OpenTable, the San Francisco company that lets you make online reservations at any of 8,500 restaurants, said it it is seating three million diners a month, which means it’s making some serious cash — in the multiple millions of dollars a month, based on back-of-the-envelope math.
The company also has released mobile version of its site (it’s about time, you’d think, given this service should be ideal for people on the go). See screenshots.
OpenTable is apparently growing quickly. The 3 million seated is up 50 percent from last year. The company charges a fee of $1 per diner seated on reservations made through its website. It charges 25 cents per diner if it handles reservations made directly from a restaurant’s own website. The company doesn’t say whether users book more through OpenTable or through restaurants directly, but does say that a lot of people book through restaurants.
Let’s do some conservative math: If it books 80 percent through its restaurant partner sites, that means it charges 25 cents on about 2.4 million seated, and then charges $1 on the remaining 20 percent, or 600,000 seated, through its own site. So OpenTable is making $1.2 million a month, or $14.4 million a year – at least. And with location-based services being made possible with new GPS-enabled phones, you’d expect OpenTable to be a growth company — since GPS will let people search more easily for restaurants in their neighborhood, and then book them. So you can see OpenTable headed to $100 million over time.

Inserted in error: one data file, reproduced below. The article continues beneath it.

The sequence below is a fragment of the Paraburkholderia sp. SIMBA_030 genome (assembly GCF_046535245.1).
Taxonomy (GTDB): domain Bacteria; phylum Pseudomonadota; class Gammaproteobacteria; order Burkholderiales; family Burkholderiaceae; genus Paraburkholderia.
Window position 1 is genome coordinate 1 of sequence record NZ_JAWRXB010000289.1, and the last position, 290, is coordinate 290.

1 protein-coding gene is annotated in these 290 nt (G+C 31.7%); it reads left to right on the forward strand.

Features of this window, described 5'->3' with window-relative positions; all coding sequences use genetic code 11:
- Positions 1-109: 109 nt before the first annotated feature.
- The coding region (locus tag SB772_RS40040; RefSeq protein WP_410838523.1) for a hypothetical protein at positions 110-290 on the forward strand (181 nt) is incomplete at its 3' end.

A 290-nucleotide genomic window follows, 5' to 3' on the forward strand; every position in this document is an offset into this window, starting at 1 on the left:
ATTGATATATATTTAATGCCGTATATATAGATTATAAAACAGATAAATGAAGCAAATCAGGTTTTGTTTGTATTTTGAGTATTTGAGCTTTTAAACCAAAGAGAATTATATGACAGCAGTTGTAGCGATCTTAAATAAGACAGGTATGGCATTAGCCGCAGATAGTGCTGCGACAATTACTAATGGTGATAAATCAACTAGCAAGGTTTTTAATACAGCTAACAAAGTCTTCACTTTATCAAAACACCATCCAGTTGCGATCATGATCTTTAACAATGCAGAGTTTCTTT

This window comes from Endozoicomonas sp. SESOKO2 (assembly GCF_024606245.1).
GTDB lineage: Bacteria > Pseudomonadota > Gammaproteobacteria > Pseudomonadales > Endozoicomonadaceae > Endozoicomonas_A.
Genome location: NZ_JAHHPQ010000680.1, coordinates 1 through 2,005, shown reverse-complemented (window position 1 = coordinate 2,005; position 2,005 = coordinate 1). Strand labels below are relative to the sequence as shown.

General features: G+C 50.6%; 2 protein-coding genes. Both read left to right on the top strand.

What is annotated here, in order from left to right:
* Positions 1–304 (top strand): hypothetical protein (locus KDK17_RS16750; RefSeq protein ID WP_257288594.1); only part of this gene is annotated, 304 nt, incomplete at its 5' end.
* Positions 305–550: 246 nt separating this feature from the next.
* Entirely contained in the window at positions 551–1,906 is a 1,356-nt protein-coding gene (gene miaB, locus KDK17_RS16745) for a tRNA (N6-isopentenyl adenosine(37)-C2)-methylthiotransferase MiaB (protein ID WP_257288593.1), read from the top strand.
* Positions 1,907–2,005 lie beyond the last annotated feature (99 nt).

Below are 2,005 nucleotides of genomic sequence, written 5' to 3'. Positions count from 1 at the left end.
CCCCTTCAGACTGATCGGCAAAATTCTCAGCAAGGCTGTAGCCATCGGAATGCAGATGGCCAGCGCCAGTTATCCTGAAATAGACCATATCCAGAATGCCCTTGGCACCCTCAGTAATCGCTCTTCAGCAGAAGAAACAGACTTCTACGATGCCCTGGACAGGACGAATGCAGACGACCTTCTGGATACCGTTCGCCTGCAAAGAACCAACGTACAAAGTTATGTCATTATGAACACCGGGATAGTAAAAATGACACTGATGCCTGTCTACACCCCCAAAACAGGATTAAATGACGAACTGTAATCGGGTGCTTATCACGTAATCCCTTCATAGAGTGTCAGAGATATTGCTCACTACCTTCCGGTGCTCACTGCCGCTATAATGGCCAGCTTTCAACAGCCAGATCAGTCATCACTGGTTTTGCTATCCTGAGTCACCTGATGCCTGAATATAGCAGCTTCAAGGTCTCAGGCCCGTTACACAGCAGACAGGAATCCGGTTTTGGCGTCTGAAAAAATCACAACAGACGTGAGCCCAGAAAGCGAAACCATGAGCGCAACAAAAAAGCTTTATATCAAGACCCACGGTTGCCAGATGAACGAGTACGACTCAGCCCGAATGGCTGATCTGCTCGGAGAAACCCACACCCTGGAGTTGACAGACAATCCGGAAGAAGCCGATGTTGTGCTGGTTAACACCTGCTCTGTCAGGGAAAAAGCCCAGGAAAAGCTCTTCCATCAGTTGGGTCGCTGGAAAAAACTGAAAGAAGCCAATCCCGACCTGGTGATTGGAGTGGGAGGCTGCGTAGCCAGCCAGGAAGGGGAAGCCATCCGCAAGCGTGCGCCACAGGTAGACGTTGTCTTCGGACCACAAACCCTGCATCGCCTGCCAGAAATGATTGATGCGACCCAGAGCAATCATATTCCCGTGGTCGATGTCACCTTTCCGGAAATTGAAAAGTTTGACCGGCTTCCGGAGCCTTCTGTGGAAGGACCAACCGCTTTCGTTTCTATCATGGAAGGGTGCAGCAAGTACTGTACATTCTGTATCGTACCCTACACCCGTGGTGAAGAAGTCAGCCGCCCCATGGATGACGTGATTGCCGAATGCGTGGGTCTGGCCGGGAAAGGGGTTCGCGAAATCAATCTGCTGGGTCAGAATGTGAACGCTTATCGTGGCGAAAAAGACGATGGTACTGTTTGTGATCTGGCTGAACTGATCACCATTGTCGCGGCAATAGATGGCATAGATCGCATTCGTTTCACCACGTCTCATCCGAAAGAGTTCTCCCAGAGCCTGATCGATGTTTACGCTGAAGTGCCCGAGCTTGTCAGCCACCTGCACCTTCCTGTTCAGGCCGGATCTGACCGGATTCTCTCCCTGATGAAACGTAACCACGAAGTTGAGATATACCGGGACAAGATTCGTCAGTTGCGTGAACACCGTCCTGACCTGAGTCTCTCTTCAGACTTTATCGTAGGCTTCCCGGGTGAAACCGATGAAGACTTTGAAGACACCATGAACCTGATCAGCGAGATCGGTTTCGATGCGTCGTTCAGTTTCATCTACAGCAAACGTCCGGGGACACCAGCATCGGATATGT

The company looks strong because it’s up against few competitors. It’s also not just a web site. It licenses both software and hardware to restaurants, and helps those locales manage their clientele lists (other companies sell this customer relations management software, but few have the consumer-facing service as well). OpenTable partners with sites like Yelp and Citysearch, offering those review sites a way for users to make reservations.
OpenTable is sending confidential questionnaires to users requesting their feedback, letting them rate restaurants on food, service and ambiance. This, in turn, lets OpenTable provide “best of” lists, thus starting a slow encroach on the turf those review sites. “It’s the first step to user generated content,” said spokesman Scott Jampol.
Based on this latest interview, I wouldn’t be surprised if OpenTable files to go public next year (Benchmark and other investors have pumped $50 million into the eight-year old company, so they’ll be eager to do this).
The release of the mobile version is a milestone of sorts. OpenTable actually released its first mobile version back in 2000, when everyone released mobile versions because it was the thing to do. OpenTable outsourced the task to Oracle, which had a division called Oracle Mobile –no longer around. Barely anyone had phones that supported the WAP site, though (the Palm VII was one of the few that worked with it). OpenTable then drew back, and stayed on the sidelines this whole time — not seeing any meaningful traction anywhere by transaction-oriented web sites on mobile phones. But with the new phones like the iPhone arriving last year, the company decided to develop the latest version. It has been out for a month, but the company made no announcement until now.
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